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Exercise Heart Disease

Are Stents The Answer?

            In a previous newsletter I mentioned Dr. David Sabgir, an Ohio cardiovascular specialist, featured as a ‘CNN Hero’ in a news item titled “Doctor ditches white coat for walking shoes.”  What follows are more thoughts from the perspective of this cardiovascular specialist.

            There are several myths surrounding Coronary Artery Disease (CAD).  A big one is that stents prevent heart attacks in patients suffering from stable angina.  As it happens – they don’t.  More likely, they put you in shock when you see the hospital bill. Stents run around $4,000 with hospital bills that can often land between $30,000 and $100,000.  Curiously, we’ve known for almost a decade that several inexpensive medicines are as effective as stents.  For more about the back story read “Putting Stents to the Test.”

            Of course, if 911 is delivering you to the emergency room with an acute coronary event, a stent may be what saves your life.  Other than that, they help take care of chest pain and that’s pretty much it.  They don’t prevent death, heart attack or anything else better than an appropriate combination of aspirin, beta blockers, ACE inhibitors, and statins.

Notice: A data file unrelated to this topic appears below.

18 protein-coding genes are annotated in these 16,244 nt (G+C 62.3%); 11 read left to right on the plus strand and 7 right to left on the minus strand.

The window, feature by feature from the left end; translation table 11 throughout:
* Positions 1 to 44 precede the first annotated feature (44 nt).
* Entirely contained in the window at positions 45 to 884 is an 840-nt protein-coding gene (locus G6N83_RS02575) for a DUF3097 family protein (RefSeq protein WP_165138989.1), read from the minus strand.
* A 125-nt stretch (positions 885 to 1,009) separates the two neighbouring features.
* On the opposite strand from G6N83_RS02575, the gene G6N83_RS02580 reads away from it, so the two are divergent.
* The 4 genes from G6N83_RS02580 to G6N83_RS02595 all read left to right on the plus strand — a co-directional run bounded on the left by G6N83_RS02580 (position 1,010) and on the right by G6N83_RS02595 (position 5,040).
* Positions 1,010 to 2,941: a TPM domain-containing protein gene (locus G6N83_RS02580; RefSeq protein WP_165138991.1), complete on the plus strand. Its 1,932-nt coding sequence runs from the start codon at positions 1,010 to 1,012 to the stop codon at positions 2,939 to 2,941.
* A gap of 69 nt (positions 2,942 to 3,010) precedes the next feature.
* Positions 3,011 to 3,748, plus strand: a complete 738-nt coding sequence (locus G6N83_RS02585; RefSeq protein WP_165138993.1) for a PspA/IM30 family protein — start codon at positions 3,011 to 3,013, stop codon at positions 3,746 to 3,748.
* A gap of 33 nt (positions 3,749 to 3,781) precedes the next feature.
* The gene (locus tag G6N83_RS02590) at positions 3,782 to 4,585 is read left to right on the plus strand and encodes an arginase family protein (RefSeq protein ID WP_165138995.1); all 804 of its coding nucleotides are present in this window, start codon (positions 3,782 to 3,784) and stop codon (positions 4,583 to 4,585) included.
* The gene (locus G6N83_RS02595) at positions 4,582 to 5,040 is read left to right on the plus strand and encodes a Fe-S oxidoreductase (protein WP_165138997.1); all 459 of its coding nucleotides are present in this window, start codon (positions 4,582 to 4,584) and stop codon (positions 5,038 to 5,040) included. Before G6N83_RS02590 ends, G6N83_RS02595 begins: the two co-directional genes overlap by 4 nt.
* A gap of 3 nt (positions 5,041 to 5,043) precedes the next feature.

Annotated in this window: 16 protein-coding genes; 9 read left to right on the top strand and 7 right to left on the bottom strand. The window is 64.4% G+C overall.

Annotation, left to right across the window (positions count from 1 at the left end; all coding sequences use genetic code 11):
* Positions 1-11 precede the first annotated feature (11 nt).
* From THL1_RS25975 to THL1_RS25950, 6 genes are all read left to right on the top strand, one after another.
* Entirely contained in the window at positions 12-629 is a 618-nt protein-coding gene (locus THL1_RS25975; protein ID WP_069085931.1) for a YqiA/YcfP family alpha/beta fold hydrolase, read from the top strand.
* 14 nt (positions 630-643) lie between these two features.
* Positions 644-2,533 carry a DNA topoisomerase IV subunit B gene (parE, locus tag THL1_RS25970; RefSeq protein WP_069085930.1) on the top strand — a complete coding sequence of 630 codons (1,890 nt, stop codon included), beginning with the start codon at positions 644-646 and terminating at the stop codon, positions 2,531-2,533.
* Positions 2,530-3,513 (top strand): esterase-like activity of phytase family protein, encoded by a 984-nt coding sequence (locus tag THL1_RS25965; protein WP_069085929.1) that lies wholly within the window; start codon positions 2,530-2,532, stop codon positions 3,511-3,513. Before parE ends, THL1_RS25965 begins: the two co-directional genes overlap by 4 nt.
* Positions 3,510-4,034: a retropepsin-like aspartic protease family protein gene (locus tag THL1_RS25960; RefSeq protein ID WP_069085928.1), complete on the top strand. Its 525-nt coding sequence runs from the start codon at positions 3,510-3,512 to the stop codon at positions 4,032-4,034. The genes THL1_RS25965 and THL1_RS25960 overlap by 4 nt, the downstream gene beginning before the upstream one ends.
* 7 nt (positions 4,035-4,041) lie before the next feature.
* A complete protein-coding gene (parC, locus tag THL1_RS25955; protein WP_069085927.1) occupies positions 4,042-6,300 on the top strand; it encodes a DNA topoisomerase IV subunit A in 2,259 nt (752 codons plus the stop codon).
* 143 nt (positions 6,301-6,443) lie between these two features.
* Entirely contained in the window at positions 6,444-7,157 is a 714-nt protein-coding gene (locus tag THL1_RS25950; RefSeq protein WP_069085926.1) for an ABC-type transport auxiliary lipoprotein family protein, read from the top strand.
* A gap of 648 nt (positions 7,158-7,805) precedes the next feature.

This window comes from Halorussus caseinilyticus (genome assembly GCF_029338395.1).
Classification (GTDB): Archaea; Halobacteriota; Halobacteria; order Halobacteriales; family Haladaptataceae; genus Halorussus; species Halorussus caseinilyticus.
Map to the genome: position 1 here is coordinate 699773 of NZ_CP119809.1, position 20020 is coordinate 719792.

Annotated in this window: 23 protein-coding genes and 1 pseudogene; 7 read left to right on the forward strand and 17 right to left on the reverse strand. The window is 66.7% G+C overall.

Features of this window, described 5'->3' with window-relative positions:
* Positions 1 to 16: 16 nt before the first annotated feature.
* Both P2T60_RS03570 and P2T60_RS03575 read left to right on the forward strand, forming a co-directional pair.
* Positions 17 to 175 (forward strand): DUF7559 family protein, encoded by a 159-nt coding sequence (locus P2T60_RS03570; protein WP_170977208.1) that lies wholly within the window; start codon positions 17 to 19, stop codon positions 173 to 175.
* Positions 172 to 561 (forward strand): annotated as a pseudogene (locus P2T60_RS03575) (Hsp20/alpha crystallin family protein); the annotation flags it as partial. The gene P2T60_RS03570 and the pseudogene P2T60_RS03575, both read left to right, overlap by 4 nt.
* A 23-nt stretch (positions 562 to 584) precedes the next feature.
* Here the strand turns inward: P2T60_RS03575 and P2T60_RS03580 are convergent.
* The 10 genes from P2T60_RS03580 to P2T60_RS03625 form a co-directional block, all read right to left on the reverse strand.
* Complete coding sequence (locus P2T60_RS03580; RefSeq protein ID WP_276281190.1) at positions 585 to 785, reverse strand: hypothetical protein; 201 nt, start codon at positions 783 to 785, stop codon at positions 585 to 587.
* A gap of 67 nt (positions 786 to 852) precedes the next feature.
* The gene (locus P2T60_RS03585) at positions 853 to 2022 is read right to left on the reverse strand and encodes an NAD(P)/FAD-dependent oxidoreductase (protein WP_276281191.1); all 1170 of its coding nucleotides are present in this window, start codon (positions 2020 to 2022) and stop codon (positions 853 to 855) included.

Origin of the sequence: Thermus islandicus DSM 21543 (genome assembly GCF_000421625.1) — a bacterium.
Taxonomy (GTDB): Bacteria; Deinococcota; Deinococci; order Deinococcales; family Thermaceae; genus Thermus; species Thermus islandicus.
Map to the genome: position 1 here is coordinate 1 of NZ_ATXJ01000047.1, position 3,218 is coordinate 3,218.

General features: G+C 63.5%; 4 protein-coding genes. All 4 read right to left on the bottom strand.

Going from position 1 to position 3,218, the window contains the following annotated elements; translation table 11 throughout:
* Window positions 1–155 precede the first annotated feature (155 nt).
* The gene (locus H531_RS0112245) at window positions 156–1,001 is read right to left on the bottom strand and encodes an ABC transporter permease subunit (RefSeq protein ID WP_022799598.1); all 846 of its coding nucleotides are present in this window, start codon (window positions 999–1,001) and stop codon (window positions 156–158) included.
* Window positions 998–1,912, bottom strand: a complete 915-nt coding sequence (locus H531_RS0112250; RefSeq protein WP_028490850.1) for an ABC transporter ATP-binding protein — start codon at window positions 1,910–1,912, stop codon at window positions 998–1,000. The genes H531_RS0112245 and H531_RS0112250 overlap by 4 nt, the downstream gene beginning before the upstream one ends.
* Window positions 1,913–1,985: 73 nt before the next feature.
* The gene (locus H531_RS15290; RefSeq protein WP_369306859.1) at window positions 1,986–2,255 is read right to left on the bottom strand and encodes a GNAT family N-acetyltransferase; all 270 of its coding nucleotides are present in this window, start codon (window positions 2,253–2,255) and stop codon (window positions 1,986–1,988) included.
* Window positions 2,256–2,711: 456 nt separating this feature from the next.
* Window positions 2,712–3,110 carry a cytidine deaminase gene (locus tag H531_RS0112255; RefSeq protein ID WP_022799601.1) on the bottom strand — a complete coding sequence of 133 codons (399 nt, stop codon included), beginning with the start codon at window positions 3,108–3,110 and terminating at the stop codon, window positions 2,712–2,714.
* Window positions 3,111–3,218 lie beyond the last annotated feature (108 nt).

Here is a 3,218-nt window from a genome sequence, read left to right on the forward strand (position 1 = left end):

You might ask, “If I get a stent, will I still need the medicines.”  Usually you will. You might also wonder why 500,000 people a year get stents.  Hmmmm…might be because emergency rooms typically lack a full medical history and aren’t likely to get it unless they can talk to your primary care doctor.

            As for what causes heart attacks, an easy way to remember the major risk factors is the mnemonic A, B, C, D’s

            A – Age

            B – Blood pressure

            C – Cholesterol

            D – Diabetes

            S –  Smoking and Sedentary lifestyle

            Other factors that contribute to risk include excess weight (especially abdominal fat), triglycerides, family history of Coronary Artery Disease (CAD) and stress. Although stress is not usually the direct cause of a CAD event, it does contribute to many other risk factors.

            Understanding the importance of cardiovascular health is the first step. The second step is to put one foot in front of the other.  While getting into a healthier routine of diet and exercise can be a challenge, you can be sure I’ll have good advice and be rooting for you.  For a pleasant morning, consider joining me Saturdays for a memorable morning walk.

            Nancy Neighbors, MD

By Nancy Neighbors, MD

... Dr. Neighbors provides a blend of traditional family medicine and evidence-based lifestyle medicine in Huntsville, Alabama. When indicated, lifestyle change is recommended as the first line of therapy.

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